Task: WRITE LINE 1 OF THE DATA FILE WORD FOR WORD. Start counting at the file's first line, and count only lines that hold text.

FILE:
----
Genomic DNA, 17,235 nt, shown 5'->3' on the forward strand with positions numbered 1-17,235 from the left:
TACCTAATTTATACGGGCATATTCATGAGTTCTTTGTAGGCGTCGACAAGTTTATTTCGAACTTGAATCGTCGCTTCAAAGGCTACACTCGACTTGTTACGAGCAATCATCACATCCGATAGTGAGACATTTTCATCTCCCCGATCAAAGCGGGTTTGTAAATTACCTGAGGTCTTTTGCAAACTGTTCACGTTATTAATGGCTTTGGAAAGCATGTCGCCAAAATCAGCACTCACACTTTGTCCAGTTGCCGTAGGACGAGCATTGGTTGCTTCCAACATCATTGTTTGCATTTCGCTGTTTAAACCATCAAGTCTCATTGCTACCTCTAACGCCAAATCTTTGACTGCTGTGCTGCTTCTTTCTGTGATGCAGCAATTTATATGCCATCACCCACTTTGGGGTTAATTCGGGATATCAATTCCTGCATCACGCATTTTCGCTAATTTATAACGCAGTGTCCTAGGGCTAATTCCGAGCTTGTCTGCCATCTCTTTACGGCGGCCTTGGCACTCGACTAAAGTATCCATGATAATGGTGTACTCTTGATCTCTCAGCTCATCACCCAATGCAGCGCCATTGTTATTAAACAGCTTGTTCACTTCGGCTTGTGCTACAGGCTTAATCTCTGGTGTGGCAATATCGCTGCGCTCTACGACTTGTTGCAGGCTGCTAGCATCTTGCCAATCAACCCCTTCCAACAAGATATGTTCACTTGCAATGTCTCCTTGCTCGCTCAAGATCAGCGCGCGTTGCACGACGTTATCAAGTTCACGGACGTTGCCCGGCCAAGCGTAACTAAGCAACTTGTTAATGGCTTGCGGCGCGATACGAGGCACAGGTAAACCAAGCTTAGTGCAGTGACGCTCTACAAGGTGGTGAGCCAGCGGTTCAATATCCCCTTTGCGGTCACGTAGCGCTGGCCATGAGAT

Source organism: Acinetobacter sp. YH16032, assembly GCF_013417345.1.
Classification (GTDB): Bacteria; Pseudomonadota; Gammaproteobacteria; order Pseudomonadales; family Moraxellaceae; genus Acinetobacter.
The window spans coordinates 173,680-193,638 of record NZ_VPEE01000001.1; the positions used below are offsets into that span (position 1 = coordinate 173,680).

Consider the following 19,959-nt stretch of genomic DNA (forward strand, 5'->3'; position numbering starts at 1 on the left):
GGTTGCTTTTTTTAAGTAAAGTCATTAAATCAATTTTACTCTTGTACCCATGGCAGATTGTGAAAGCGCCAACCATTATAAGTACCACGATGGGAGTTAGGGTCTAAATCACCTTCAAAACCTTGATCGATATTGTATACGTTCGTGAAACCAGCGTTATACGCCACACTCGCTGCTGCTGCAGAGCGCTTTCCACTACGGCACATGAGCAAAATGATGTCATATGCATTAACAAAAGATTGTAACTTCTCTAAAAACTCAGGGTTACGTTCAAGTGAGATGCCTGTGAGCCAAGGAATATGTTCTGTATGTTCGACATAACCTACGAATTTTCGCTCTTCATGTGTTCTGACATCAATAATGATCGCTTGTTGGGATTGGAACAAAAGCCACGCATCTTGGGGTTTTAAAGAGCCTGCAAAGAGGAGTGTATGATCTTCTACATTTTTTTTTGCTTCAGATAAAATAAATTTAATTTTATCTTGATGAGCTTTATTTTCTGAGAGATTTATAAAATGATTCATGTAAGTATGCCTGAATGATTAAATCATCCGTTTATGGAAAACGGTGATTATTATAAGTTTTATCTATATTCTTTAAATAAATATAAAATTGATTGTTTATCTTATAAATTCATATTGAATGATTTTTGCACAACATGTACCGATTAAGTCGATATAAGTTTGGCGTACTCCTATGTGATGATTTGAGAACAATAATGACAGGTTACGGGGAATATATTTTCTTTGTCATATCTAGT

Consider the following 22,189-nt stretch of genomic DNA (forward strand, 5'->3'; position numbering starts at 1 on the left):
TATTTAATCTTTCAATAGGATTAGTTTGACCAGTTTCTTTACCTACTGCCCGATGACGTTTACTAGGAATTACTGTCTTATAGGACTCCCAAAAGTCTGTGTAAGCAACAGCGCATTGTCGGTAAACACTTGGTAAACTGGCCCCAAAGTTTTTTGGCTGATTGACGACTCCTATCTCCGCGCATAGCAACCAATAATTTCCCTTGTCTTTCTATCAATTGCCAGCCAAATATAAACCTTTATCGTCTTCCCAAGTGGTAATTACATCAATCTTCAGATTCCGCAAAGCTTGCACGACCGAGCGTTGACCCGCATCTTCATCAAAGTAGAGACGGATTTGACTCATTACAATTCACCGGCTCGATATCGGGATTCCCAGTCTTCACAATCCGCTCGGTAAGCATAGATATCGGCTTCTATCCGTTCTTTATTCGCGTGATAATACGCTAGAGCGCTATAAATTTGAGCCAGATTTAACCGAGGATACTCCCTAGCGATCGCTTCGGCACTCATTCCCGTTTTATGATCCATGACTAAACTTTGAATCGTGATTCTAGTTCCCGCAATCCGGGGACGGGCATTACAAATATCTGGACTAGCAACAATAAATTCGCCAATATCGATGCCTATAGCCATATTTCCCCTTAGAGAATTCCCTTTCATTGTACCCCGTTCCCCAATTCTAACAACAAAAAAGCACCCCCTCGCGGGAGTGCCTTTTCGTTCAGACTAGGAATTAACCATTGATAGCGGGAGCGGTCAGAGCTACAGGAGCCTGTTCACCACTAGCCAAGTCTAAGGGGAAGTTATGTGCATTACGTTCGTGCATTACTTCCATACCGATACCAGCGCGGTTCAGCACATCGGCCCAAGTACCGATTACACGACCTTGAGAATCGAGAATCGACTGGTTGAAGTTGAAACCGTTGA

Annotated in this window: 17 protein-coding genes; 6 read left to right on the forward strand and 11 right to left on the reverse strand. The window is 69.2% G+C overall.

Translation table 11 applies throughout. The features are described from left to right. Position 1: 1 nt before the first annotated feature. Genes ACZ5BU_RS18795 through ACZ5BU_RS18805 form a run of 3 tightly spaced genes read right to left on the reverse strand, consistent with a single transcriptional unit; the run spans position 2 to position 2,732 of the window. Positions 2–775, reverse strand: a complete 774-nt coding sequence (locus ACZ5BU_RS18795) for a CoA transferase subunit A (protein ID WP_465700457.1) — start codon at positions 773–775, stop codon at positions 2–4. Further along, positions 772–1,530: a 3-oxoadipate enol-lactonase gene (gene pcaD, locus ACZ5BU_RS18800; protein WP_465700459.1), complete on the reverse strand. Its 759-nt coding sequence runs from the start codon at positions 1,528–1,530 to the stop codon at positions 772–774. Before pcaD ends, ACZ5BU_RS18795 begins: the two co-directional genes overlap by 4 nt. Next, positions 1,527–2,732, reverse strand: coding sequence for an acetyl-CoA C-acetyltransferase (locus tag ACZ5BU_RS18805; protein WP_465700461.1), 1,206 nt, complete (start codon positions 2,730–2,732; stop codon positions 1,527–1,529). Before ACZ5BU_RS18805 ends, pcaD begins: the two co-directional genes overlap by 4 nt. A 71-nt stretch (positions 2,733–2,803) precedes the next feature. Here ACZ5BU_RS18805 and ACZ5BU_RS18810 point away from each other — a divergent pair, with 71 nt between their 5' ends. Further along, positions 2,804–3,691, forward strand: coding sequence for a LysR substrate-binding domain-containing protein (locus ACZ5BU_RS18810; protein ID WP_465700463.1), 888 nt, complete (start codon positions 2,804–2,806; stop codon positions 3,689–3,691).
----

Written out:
Genomic DNA, 17,235 nt, shown 5'->3' on the forward strand with positions numbered 1-17,235 from the left: